Since the self-solituding began for me five weeks ago, I find myself in the delicate balance between sheer terror and complete faith that all is well, even if it looks like the farthest thing from the truth. Having been through major losses (my husband, both parents and two dear friends in the past 21 years), […]
What does it mean to be a nomad? A wanderer, a wayfarer; one who has no permanent home. This could be seen as both blessing and bane. In the newly birthed CD by singer songwriter and instrumentalist Ed Creamer, called Becoming Nomad, it seems as if it is the former. The runes on the cover spell out the word Nomad and the labyrinth design beckons the listener to enter and move through their own Hero’s Journey, since this structure and meditative tool offers both a way in and out, one step at a time.
It brings to mind the J.R.R. Tolkien quote, “Not all who wander are lost.”
In the opening track Becoming Nomad, Creamer goes within to observe his thoughts and allows for guidance to arise as he embraces the experience of love and loss. “The journey is the gift of love I find. As I wander, I never feel I’ve lost my way. Becoming Nomad is my destiny. The symbol of my life is my labyrinth, it’s the key. It’s the choice to reach the center. The gateway to my peace.” Guitar and hand clapping rhythm accompany the poignant words.
A Secret Sky ponders what awaits beyond this incarnation. “At the end of my days, with no strength left, I’ve given all I can give. Just before my last breath, you will comfort me, with precious treasures”. This selection evokes a sense of soaring and a reassurance that “Love is the bridge for us,” between where our feet our planted at the moment and where we may be going when we ‘leave the building’.
The roaring guitar riff in Rubble has a darker side that accompany the lyrics wailing, “Break down your barriers,” which stand in the way in of recognizing true identity and dancing on the detritus left behind, “even if you dance alone.”
It’s Okay carries a reggae feel with steel drum sound opening the song. Creamers’ signature line, “Stay loving,” is a highlight of this upbeat, dance-able piece. I found it hard to sit still while listening; although it is challenging to type and dance at the same time. The lyrics: “Remember always, it’s okay. All love all the time, it’s okay,” would do Bob Marley proud.
Echoing chanting opens the song Seagull as a dark dialog occurs between man and bird. “Seagull, you fly across the horizon into the misty morning sun. No once asked you where you were going. Nobody knows where you’re from. You fly all around, until somebody shoots you down.”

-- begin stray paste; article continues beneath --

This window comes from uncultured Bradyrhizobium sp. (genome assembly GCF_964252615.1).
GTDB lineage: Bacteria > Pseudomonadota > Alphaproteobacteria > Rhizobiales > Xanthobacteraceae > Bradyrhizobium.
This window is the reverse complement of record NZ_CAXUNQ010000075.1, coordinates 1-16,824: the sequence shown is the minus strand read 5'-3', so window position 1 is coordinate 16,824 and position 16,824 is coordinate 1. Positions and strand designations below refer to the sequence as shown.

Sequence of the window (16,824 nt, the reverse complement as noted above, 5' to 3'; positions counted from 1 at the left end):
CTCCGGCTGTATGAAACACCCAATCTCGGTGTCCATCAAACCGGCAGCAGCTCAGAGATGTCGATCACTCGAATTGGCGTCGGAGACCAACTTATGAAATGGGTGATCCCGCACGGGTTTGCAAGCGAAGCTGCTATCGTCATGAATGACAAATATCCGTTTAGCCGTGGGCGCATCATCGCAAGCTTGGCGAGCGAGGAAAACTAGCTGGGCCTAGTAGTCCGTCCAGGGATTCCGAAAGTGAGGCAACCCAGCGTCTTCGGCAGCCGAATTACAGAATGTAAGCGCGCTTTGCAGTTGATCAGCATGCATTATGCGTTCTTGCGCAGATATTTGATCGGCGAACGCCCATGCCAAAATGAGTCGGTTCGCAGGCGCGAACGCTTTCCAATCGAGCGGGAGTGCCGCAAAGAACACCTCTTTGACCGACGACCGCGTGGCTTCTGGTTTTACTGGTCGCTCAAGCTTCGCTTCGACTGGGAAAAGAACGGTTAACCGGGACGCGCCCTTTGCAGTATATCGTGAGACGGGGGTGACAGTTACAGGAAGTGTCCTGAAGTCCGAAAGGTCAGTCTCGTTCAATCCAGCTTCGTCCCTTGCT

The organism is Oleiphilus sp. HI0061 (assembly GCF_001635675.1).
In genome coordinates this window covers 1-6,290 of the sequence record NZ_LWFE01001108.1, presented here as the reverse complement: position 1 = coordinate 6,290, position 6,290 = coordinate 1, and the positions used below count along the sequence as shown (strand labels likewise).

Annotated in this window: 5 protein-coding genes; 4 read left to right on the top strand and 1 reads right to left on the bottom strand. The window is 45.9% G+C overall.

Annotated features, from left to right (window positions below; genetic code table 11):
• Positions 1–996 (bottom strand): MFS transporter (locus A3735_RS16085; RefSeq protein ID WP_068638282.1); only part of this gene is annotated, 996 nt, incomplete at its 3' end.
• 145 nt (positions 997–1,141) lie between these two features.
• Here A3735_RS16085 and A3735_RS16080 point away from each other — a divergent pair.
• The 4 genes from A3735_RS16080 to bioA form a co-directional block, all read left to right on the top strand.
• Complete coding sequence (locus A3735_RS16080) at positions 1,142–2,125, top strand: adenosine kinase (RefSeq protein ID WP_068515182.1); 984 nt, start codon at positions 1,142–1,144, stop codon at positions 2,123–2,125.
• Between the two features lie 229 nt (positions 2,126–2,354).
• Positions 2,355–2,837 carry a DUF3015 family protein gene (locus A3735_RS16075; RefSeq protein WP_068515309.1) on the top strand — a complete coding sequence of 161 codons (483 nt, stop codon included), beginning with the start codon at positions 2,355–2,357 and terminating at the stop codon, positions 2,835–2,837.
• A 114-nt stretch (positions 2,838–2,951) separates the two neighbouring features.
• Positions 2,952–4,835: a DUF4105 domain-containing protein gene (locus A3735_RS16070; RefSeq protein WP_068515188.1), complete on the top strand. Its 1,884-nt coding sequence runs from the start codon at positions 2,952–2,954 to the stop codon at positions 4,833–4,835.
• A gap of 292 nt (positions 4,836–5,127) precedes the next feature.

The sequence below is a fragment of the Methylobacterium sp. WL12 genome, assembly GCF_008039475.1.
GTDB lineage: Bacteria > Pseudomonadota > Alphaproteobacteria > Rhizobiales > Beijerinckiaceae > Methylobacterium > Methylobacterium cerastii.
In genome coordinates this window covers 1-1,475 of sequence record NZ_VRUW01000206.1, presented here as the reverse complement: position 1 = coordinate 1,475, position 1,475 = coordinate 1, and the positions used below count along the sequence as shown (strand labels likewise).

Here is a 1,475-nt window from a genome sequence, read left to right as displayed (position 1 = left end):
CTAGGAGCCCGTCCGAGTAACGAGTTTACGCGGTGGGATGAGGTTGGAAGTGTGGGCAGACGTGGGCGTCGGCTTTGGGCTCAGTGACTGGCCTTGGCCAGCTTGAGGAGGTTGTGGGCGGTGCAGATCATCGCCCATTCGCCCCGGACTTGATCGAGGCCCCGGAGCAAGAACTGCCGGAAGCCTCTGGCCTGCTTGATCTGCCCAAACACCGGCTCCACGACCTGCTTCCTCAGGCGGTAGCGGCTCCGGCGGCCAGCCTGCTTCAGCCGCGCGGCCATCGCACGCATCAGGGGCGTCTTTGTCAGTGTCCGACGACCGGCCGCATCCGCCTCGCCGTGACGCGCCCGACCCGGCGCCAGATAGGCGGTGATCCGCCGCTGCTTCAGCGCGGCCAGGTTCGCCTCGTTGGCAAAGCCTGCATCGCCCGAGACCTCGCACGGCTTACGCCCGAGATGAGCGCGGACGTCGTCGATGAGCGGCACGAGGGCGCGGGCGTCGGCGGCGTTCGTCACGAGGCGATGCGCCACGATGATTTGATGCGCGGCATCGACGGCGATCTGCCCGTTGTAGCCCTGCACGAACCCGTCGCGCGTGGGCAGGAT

Amazonian rain stick and percussion pulls the listener into By The Fire “Sparks fly from their eyes. Rising passion sizzling,” are the words growled seductively to a samba beat. Hip swaying, eyes closed, being carried along willingly in this positively incendiary song.
Power of tears reminds the listener, “My tears are not a weakness. My tears are a cleansing. My tears reflect your love. Sacred power. A healing.” Tears are the unspoken words of a narrative that express what can’t otherwise be shared. Creamer sings of a painful leave- taking that allowed them to flow. “It’s the sacred power of tears,” that is the healing we experience as result.
Fingers caressing piano keys in Light carry the words “Light the only real creation, light discovers ancient mysteries….the source without ceasing,” is the sweet beauty of this transcendent selection.
The final cut that ushers the listener out of the co-creation with the Divine, is called I rest in God. It begins with “We ask for peace today and still this is the midst of turmoil.” and ends with the idea that when releasing the illusion of control over life and ‘sinking into stillness’ as well as ‘resting in the peace of God,’ it is possible to rise above fear and limitation. The crescendo of life.
The quality of Creamer’s voice calls to mind a combination of two of my favorite songsters: Van Morrison and Randy Newman.
Each of these songs bring with them a sense of certainty within the ‘just don’t know’ of life that all is for the highest good. Without knowing the artist, it is not difficult to imagine that this is an ode to major life transition for him. A personal and professional triumph.